Since joining Wildlife Alliance a decade ago, Nick Marx has revolutionized the rescue, care, and rehabilitation of wild animals in Southeast Asia.
New York, NY (PRWEB) August 28, 2013
Nick Marx, Wildlife Alliance’s Wildlife Programs Director – along with thirty-eight other conservationists who have dedicated their lives to saving the Earth’s endangered species – has been nominated to receive the biennial Indianapolis Prize, the world’s leading award for animal conservation. The winner of the Prize will receive an unrestricted $250,000 cash award and the Lilly Medal. Five other finalists will each receive $10,000. The Prize Jury will determine the winner, who will be announced in mid-2014 and honored at the next Indianapolis Prize Gala presented by Cummins Inc., to be held Sept. 27, 2014, in Indianapolis.
“The current nominees are exceptional and they represent many of the most significant wildlife conservationists working in the field today,” said Michael Crowther, president and CEO of the Indianapolis Zoo, which initiated the Indianapolis Prize as part of its core mission. “Increasingly more species are at risk of extinction, and these heroes deserve our recognition and support for their expertise, accomplishments, and tireless efforts protecting them. We encourage people around the world to celebrate the nominees’ important work and to join them in advancing animal conservation.”
Since joining Wildlife Alliance a decade ago, Marx has revolutionized the rescue, care, and rehabilitation of wild animals in Southeast Asia. He has risked his life many times, coordinating the rescues of rogue elephants, releasing poisonous snakes, facing tigers head on, and saving a critically wounded baby elephant by spending two weeks nursing it around the clock in the thick of the forest. Known for his pioneering hands-on approach to big cats, Marx has spent 40 years in wildlife and habitat conservation, specializing in rehabilitation and care, in India, South Africa, and, currently, Cambodia, often giving his own time and financial resources to the cause.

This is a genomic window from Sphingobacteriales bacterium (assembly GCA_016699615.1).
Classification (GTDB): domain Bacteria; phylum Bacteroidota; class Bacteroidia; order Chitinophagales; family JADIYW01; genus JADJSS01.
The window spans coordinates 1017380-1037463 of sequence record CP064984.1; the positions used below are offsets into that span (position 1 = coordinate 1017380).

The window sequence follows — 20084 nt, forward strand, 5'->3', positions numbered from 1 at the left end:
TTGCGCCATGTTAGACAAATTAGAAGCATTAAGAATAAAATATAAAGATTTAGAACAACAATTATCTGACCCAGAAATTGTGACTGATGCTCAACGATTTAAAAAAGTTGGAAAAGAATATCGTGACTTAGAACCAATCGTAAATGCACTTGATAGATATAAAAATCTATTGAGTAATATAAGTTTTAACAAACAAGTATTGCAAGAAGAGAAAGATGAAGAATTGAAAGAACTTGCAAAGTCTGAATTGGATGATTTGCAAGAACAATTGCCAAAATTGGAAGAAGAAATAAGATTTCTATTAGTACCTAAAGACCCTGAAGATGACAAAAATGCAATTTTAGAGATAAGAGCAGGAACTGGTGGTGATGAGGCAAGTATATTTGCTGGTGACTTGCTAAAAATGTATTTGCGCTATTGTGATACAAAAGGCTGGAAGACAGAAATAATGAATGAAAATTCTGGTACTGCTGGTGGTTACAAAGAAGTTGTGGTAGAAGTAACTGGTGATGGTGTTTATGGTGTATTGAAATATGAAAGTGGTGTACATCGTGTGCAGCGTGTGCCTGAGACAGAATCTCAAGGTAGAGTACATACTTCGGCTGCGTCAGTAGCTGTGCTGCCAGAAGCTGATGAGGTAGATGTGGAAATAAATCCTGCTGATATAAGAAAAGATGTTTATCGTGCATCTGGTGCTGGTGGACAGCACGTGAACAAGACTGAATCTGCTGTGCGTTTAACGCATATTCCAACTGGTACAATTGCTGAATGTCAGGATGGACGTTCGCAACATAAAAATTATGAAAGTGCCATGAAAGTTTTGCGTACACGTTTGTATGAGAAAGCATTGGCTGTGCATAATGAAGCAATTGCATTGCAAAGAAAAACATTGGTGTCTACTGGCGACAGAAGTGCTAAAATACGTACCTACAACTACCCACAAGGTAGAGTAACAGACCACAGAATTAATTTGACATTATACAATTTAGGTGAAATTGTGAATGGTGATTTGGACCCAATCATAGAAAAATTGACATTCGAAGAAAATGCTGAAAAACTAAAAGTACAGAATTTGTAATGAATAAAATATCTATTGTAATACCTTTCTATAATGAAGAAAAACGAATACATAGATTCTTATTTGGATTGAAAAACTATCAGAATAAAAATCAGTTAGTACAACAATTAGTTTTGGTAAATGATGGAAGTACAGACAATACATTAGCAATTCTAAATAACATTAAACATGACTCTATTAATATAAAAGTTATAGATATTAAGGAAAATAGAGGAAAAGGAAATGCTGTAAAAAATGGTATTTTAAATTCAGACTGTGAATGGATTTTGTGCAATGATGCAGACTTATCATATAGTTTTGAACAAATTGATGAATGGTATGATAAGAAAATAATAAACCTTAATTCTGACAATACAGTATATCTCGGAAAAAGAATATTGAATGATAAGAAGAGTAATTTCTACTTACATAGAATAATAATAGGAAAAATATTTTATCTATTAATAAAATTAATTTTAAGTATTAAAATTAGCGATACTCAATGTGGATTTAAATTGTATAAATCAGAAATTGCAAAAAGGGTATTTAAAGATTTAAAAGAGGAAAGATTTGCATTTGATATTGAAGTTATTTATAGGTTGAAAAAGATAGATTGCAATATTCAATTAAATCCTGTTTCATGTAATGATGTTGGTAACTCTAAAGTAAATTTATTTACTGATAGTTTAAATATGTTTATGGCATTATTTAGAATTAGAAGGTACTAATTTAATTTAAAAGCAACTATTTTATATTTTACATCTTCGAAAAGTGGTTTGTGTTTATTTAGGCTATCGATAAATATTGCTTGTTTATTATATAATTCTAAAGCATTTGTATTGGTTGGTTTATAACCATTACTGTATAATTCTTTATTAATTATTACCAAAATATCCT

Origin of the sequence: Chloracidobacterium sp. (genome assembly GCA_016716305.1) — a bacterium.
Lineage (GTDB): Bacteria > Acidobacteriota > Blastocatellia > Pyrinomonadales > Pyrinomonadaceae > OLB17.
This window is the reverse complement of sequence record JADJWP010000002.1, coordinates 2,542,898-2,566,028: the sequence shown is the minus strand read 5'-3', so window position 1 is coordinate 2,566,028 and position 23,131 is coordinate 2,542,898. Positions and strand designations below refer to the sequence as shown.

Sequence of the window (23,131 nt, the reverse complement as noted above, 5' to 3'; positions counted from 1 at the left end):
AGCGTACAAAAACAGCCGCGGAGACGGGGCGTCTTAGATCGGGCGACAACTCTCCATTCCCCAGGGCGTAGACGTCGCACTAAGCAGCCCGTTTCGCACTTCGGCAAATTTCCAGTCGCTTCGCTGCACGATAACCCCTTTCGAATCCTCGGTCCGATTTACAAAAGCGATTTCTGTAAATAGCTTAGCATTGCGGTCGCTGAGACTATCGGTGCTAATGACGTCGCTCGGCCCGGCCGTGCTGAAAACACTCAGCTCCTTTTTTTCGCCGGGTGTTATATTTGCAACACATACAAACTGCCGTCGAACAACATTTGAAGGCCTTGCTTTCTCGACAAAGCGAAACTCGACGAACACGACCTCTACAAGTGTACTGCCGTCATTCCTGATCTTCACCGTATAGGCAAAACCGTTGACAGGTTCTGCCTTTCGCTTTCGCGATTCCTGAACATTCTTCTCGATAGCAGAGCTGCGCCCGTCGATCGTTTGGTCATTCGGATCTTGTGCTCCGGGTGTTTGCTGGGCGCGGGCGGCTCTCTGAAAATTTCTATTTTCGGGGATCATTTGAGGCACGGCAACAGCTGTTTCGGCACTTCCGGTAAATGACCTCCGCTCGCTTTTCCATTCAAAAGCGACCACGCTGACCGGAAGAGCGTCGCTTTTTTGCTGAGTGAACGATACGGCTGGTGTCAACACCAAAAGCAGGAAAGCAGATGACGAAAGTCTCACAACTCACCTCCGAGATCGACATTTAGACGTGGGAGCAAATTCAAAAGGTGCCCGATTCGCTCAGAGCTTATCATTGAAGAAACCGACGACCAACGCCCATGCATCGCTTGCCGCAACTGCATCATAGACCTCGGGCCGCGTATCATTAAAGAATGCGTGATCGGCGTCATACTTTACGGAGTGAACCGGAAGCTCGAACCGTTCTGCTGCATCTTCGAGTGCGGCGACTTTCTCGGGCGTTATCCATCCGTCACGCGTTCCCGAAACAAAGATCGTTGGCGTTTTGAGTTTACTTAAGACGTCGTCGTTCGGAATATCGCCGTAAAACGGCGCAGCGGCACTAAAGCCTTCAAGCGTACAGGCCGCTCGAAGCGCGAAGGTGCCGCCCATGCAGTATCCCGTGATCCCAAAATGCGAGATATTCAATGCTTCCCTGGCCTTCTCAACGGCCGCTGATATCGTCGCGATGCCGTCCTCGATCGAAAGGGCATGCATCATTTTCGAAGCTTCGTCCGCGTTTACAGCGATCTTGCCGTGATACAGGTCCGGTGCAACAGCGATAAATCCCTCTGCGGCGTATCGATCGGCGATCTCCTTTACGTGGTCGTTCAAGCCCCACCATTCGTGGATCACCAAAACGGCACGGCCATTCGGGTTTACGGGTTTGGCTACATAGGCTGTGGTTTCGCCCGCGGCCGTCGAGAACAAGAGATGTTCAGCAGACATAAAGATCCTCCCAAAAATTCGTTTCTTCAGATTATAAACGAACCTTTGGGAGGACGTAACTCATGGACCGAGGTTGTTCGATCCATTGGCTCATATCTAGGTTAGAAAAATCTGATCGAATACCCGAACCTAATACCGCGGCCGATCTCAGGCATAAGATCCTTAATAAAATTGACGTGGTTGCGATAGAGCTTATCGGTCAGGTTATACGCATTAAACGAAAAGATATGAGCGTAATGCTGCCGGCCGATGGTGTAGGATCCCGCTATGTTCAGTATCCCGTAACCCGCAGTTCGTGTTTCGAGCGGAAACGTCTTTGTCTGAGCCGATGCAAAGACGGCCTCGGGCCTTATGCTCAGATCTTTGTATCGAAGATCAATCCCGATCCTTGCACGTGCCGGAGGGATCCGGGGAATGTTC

With his tireless determination and coordinating efforts with Wildlife Alliance’s Wildlife Rapid Rescue Team – the only on-the-ground wildlife anti-trafficking enforcement unit in Southeast Asia – more than 56,000 animals have been saved from certain destruction since 2001, the illegal wildlife trade has been disrupted by more than 75 percent, and Phnom Tamao Wildlife Rescue Center has become one of the region’s foremost wildlife rescue centers, housing more than 1,200 rescued animals including many endangered species.
A dedicated lifelong conservationist, Nick Marx is not just a person with a passion for all things wild; he is someone who has and will put everything on the line to ensure the survival of the animals he loves. It is due solely to Nick’s dedication, supervision, and fighting spirit that Cambodia’s wildlife has a more secure future; that greater attention is paid to wildlife laws; that the illegal wildlife trade is being attacked on all sides; and that the animals rescued by Nick and his team have their best shot at long and happy future.
About Wildlife Alliance:
Wildlife Alliance was founded by Suwanna Gauntlett to offer direct protection to forests and wildlife through cutting edge conservation programs. The organization provides technical assistance and critical thinking to governments and strives for stakeholder consensus in achieving solutions to multiple environmental threats, including animal trafficking, economic land concessions for agro-industrial plantations and mining, and community encroachment on forestland. Wildlife Alliance is the leader in direct action in the Southeast Asian tropical belt.
About The Indianapolis Prize:
The Indianapolis Prize was initiated by the Indianapolis Zoo as a significant component of its mission to empower people and communities, both locally and globally, to advance animal conservation. This biennial award brings the world’s attention to the cause of animal conservation and the brave, talented and dedicated men and women who spent their lives saving the Earth’s endangered animal species. The Indianapolis Prize has received support from the Eli Lilly and Company Foundation since its inception in 2006.